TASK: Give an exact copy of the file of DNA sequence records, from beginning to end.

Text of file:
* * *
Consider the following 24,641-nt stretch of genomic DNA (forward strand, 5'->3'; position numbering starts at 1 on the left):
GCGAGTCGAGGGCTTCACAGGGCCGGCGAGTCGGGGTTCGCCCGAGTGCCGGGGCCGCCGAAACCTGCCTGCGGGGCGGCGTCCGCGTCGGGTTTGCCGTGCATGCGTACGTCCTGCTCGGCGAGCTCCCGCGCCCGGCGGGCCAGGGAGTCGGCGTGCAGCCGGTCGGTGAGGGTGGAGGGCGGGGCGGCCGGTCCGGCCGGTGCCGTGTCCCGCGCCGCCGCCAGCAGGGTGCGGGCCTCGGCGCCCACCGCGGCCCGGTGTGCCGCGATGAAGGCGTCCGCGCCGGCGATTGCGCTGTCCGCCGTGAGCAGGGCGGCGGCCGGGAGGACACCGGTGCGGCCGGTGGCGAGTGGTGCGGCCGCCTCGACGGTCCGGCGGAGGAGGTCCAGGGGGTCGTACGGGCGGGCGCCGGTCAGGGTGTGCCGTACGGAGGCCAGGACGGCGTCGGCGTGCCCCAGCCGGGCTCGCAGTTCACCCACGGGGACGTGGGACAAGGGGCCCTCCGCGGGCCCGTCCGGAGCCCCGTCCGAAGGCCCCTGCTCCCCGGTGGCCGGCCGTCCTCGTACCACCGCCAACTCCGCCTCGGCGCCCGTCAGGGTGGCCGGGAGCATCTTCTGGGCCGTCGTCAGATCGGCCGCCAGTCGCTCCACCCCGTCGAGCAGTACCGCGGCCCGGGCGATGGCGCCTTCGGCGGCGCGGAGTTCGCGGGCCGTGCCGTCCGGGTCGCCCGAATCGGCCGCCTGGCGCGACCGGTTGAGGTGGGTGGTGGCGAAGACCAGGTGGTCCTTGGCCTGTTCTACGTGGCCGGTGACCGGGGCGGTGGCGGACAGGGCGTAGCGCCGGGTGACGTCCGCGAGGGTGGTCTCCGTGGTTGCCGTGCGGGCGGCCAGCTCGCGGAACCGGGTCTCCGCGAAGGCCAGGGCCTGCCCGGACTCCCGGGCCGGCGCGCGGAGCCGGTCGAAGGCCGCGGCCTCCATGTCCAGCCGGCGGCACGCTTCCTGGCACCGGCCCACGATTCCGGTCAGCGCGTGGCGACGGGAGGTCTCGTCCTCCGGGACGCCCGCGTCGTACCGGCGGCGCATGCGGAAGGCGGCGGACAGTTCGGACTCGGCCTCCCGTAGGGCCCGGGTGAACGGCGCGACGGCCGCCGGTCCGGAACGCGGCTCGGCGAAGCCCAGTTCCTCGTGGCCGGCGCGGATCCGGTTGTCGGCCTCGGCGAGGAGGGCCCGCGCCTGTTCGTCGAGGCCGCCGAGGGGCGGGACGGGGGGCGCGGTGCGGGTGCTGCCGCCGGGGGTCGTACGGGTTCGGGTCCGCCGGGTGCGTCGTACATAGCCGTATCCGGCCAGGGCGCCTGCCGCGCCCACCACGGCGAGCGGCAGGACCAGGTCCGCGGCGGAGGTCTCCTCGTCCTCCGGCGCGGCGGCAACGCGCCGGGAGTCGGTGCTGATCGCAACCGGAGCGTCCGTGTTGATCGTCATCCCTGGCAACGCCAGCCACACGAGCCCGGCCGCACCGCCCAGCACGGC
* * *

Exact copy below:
Consider the following 24,641-nt stretch of genomic DNA (forward strand, 5'->3'; position numbering starts at 1 on the left):
GCGAGTCGAGGGCTTCACAGGGCCGGCGAGTCGGGGTTCGCCCGAGTGCCGGGGCCGCCGAAACCTGCCTGCGGGGCGGCGTCCGCGTCGGGTTTGCCGTGCATGCGTACGTCCTGCTCGGCGAGCTCCCGCGCCCGGCGGGCCAGGGAGTCGGCGTGCAGCCGGTCGGTGAGGGTGGAGGGCGGGGCGGCCGGTCCGGCCGGTGCCGTGTCCCGCGCCGCCGCCAGCAGGGTGCGGGCCTCGGCGCCCACCGCGGCCCGGTGTGCCGCGATGAAGGCGTCCGCGCCGGCGATTGCGCTGTCCGCCGTGAGCAGGGCGGCGGCCGGGAGGACACCGGTGCGGCCGGTGGCGAGTGGTGCGGCCGCCTCGACGGTCCGGCGGAGGAGGTCCAGGGGGTCGTACGGGCGGGCGCCGGTCAGGGTGTGCCGTACGGAGGCCAGGACGGCGTCGGCGTGCCCCAGCCGGGCTCGCAGTTCACCCACGGGGACGTGGGACAAGGGGCCCTCCGCGGGCCCGTCCGGAGCCCCGTCCGAAGGCCCCTGCTCCCCGGTGGCCGGCCGTCCTCGTACCACCGCCAACTCCGCCTCGGCGCCCGTCAGGGTGGCCGGGAGCATCTTCTGGGCCGTCGTCAGATCGGCCGCCAGTCGCTCCACCCCGTCGAGCAGTACCGCGGCCCGGGCGATGGCGCCTTCGGCGGCGCGGAGTTCGCGGGCCGTGCCGTCCGGGTCGCCCGAATCGGCCGCCTGGCGCGACCGGTTGAGGTGGGTGGTGGCGAAGACCAGGTGGTCCTTGGCCTGTTCTACGTGGCCGGTGACCGGGGCGGTGGCGGACAGGGCGTAGCGCCGGGTGACGTCCGCGAGGGTGGTCTCCGTGGTTGCCGTGCGGGCGGCCAGCTCGCGGAACCGGGTCTCCGCGAAGGCCAGGGCCTGCCCGGACTCCCGGGCCGGCGCGCGGAGCCGGTCGAAGGCCGCGGCCTCCATGTCCAGCCGGCGGCACGCTTCCTGGCACCGGCCCACGATTCCGGTCAGCGCGTGGCGACGGGAGGTCTCGTCCTCCGGGACGCCCGCGTCGTACCGGCGGCGCATGCGGAAGGCGGCGGACAGTTCGGACTCGGCCTCCCGTAGGGCCCGGGTGAACGGCGCGACGGCCGCCGGTCCGGAACGCGGCTCGGCGAAGCCCAGTTCCTCGTGGCCGGCGCGGATCCGGTTGTCGGCCTCGGCGAGGAGGGCCCGCGCCTGTTCGTCGAGGCCGCCGAGGGGCGGGACGGGGGGCGCGGTGCGGGTGCTGCCGCCGGGGGTCGTACGGGTTCGGGTCCGCCGGGTGCGTCGTACATAGCCGTATCCGGCCAGGGCGCCTGCCGCGCCCACCACGGCGAGCGGCAGGACCAGGTCCGCGGCGGAGGTCTCCTCGTCCTCCGGCGCGGCGGCAACGCGCCGGGAGTCGGTGCTGATCGCAACCGGAGCGTCCGTGTTGATCGTCATCCCTGGCAACGCCAGCCACACGAGCCCGGCCGCACCGCCCAGCACGGC